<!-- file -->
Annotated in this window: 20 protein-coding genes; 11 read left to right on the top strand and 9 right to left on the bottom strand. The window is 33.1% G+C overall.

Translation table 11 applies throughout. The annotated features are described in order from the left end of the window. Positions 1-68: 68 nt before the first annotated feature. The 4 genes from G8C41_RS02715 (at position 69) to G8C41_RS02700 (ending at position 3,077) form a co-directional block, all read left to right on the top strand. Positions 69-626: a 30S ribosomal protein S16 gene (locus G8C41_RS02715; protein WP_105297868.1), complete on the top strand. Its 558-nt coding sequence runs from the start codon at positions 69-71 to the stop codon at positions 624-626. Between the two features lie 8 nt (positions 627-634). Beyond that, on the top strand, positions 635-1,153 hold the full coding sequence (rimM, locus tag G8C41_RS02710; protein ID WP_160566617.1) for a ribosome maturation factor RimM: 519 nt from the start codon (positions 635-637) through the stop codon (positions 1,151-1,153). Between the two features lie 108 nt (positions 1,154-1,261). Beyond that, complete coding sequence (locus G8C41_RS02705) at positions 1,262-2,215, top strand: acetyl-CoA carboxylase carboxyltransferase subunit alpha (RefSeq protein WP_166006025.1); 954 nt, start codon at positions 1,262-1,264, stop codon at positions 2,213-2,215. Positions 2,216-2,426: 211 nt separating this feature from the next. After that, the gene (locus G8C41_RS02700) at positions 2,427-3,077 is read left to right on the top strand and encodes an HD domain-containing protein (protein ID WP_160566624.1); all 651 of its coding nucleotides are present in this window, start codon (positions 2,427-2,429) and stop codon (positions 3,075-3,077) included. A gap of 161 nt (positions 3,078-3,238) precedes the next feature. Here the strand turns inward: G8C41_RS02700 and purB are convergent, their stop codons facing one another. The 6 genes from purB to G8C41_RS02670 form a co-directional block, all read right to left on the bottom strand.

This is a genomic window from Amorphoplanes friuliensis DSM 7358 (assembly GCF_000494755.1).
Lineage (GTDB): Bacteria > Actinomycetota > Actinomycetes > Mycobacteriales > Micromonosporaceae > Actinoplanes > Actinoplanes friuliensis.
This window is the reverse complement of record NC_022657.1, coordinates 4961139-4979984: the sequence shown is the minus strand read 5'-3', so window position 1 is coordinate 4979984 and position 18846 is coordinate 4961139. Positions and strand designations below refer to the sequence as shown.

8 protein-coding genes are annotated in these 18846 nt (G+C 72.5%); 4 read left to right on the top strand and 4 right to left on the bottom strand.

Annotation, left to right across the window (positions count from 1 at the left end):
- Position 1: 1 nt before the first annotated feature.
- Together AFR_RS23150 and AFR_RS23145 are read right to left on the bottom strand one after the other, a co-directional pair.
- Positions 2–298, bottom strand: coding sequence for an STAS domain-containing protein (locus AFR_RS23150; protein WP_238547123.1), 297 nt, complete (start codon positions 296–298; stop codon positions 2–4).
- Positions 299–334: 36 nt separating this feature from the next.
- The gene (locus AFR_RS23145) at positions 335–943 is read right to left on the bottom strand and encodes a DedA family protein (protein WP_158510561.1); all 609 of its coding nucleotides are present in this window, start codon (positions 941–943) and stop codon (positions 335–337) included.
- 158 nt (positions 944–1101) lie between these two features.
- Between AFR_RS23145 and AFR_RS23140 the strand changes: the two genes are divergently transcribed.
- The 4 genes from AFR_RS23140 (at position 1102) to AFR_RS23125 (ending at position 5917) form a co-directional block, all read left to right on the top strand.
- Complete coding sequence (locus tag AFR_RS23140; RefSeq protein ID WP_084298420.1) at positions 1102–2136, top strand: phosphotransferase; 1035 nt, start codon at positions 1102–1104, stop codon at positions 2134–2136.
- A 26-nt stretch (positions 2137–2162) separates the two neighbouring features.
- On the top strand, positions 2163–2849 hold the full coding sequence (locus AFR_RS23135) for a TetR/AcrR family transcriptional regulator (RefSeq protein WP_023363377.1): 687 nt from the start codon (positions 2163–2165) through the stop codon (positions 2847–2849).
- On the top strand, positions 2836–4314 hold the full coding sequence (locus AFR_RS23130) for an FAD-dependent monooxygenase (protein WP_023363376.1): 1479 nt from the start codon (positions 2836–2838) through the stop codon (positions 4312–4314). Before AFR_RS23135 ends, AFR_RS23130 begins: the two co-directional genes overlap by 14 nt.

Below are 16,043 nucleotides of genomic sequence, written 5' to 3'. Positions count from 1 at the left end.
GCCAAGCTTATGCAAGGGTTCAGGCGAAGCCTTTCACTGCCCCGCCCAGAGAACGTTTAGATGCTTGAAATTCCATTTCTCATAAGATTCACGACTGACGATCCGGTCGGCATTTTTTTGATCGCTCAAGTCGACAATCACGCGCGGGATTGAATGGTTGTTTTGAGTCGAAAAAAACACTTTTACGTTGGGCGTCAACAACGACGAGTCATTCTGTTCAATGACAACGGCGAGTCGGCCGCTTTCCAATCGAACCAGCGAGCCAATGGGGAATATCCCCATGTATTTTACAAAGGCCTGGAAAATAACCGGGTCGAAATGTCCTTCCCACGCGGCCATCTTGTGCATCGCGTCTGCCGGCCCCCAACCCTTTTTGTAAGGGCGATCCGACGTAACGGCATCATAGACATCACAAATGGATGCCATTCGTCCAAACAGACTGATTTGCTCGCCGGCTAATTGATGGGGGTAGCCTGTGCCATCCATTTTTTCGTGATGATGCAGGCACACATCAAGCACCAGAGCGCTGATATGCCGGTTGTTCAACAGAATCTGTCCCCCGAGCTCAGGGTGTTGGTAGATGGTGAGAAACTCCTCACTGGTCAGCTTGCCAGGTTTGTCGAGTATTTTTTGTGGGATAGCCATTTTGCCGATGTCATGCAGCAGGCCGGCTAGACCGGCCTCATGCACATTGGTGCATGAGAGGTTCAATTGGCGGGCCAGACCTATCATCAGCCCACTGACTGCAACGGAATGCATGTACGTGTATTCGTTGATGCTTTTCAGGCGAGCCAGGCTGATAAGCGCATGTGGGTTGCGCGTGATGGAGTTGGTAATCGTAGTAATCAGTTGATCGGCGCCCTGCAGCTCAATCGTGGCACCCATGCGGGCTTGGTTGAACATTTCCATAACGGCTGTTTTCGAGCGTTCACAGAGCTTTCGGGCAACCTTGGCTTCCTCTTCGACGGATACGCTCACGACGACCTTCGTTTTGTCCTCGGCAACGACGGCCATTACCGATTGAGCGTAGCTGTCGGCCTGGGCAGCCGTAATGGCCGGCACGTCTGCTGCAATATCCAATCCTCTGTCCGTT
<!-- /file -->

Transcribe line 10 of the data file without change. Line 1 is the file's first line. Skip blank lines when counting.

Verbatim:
- Positions 2–298, bottom strand: coding sequence for an STAS domain-containing protein (locus AFR_RS23150; protein WP_238547123.1), 297 nt, complete (start codon positions 296–298; stop codon positions 2–4).